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The secret for the best pumpkin pie from scratch? Leave out the pumpkin and use butternut squash instead. It’s closer to what’s used to make canned pumpkin and will give you a sweet and creamy pumpkin pie with full-on traditional flavor.
I’m about to shatter your childhood illusions. You know those creamy pumpkin pies you celebrate each Thanksgiving with? Well, it turns out there’s no real “pumpkin” in them at all. If you were introduced to the pumpkin that is used to make pumpkin puree in a can you’d look at it and think it was some kind of squash. That is how I came up with this butternut squash pie recipe, and how I found out that when you’re making pumpkin pie from scratch, butternut squash is one of your best starting points.
You’ll find the full recipe below along with a video, and if you make it I guarantee you that not a single person at your holiday gathering will realize that it’s made with butternut. They’ll ooh and aww at your incredibly delicious pumpkin pie and say that it’s the best they’ve ever had. I even challenge you to serve it alongside a pumpkin-from-a-can pie, or a homemade sugar pumpkin pie, as a taste test. It could get things lively at the end of Thanksgiving dinner!
Libby’s Pumpkin Puree isn’t what you think
Recently, I was researching the best pumpkin varieties for eating when I decided to look into the pumpkin used for Libby’s pumpkin purée. It has great flavor and is what most people use to make pumpkin pie. What variety is it that they use though? I was more than a little surprised to find out that most people would classify it as a squash.
The Dickinson Select squash has the same skin and flesh color as butternut, although the squash is much larger. It’s a trademarked variety so you can’t buy seeds to grow it yourself but there are similar varieties including this one. That got me thinking though — what would a pumpkin pie made with butternut squash taste like? It turns out that it tastes exactly like an incredibly delicious pumpkin pie.
Use Butternut Squash to make Pumpkin Pie
If you want to make pumpkin pie from a can, it’s easy and traditional. If you want to make pumpkin pie from scratch, avoid the pumpkins sold at shops. Unfortunately, most of them have bland taste or a texture that isn’t suited for pie filling. It’s not common knowledge that you need pumpkins (and squash!) with dense flesh to make a good pumpkin pie. Many varieties give you a watery puree that’s much better suited to making my pumpkin spice soap recipe than a thick and creamy pie filling.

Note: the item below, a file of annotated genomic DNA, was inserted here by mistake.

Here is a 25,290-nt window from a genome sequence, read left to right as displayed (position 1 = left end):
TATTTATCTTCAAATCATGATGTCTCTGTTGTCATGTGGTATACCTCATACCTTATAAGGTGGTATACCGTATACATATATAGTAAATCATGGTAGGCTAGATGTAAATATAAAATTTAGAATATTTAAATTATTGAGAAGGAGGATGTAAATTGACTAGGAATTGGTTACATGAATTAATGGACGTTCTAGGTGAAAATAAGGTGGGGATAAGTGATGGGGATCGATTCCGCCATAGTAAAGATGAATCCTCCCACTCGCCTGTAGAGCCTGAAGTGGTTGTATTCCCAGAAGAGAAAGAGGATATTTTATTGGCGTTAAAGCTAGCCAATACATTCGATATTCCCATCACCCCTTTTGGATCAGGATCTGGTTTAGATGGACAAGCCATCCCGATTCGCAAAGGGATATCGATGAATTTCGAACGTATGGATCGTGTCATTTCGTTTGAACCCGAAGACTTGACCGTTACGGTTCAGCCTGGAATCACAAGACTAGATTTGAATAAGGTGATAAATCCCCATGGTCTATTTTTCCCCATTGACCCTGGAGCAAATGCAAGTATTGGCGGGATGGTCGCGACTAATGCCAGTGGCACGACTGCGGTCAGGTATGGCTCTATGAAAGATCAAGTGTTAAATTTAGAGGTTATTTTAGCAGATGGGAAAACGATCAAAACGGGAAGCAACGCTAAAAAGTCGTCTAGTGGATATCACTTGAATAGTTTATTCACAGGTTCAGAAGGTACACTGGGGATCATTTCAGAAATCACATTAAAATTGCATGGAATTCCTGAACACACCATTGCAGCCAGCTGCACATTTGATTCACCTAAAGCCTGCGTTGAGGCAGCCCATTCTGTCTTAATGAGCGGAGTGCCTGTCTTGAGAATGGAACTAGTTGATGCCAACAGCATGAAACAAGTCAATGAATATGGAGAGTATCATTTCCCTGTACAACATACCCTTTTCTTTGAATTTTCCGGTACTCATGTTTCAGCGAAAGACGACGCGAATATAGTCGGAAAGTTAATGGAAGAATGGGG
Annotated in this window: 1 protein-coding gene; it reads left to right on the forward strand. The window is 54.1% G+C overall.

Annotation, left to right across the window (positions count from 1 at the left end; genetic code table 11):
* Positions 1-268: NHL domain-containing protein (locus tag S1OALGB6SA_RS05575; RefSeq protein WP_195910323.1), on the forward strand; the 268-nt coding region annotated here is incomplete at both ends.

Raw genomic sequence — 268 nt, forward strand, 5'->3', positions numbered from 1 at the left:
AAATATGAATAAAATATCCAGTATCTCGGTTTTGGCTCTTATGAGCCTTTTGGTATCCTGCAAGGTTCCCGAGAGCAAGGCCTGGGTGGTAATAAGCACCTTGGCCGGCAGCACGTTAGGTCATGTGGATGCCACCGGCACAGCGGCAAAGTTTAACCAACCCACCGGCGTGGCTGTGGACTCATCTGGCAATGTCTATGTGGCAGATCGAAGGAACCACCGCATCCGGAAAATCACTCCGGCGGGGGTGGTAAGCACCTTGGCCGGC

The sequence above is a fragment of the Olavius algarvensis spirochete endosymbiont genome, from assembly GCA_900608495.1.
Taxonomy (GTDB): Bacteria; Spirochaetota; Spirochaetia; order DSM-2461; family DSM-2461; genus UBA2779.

You also need flesh that has an excellent and sweet flavor to make pumpkin pie from scratch. If you can find a sugar pumpkin at a farmers market, or miraculously at your supermarket, then use it to make pumpkin pie. If not, and all you can find are the tasteless Halloween pumpkins, pick up a butternut squash. It’s sweet and flavorsome, makes excellent pie, and is readily available.
Butternut Squash Pumpkin Pie Recipe
One Crust Pastry Dough
- 1 cups plain flour 130 grams
- 1/3 cup unsalted butter 70 grams
- 1/4 tsp fine sea salt
- 2-3 Tbsp cold water
- 1 butternut squash
- 1 can sweetened condensed milk 14 oz / 400ml
- 1/2 cup cream
- 2 TBSP sunflower oil
- 1 TBSP ground cinnamon
- 1 tsp ground ginger
- 1 tsp vanilla extract
- 3 Eggs
Make the butternut purée
- Cut the butternut squash in half, scoop out the seeds, and place the squash flesh side down on a baking tray. It helps to line the tray with baking paper. Roast at 375°F / 190°C / 170°C Fan assisted oven for an hour. Take out and allow to cool.
- When room temperature, peel the skin off — a potato peeler works a treat. Next, blend the squash into a purée using a food processor or a stick (immersion) blender. You'll need about four cups of butternut squash purée for this recipe.
Make the Pie Crust
- You can skip this step by purchasing a ready-made pie crust but it's worth the extra effort! Cut the butter into the flour and salt using two crisscrossing butter knives or a pastry cutter. The latter will save you hassle though. What you're aiming to do is mix the butter with the dry ingredients without melting it. It should have the texture of fine crumbs when you're finished.
- When it's ready, begin adding the cold water. Stir it into the mix until the pastry dough starts sticking together and cleaning the side of the bowl.
Blind-bake the Pie Crust
- Roll the dough into a ball and then out flat on a floured surface, roll it so that it fits your pie pan. It should be wide enough to over-hang the edges by an inch. To get it in the pan, I find rolling it up on the rolling pin and then unrolling it onto the pan works a treat. You can fold the edges up like mine if you wish or just trim and press the edges to the outer side of the pan.
- To make sure that your crust is crispy, you'll need to 'blind bake' it. Preheat the oven to 350°F / 175°C / 165°C Fan-assisted oven. Line the pie crust with a sheet of foil or baking paper and then pour three or four cups of hard, uncooked beans* (or rice) in. Bake in the oven for 12 minutes or until the crust has firmed up.
Make the Pie Filling
- In a bowl, beat the eggs with the spices, vanilla, and oil. Pour it into the pumpkin purée and stir well. Next, stir in the can of sweetened condensed milk and the cream. When it's blended, pour into the pre-baked pie crust.
Bake the Pie
- Bake the pie for an hour or until the center is set. It may bubble or crack around the edges but that just adds to its charm. Cool it for at least 30 minutes before serving — you can serve it at room temperature or chilled. I like a nice dollop of cinnamon whipped cream served with mine.
More Delicious Holiday Recipes to Try
- Classic Apple Pie (with a Colorful Twist!)
- Baileys Irish Cream from Scratch
- How to make a Decadent Chocolate Yule Cake
- Make Kahlua Coffee Liqueur (15 min recipe)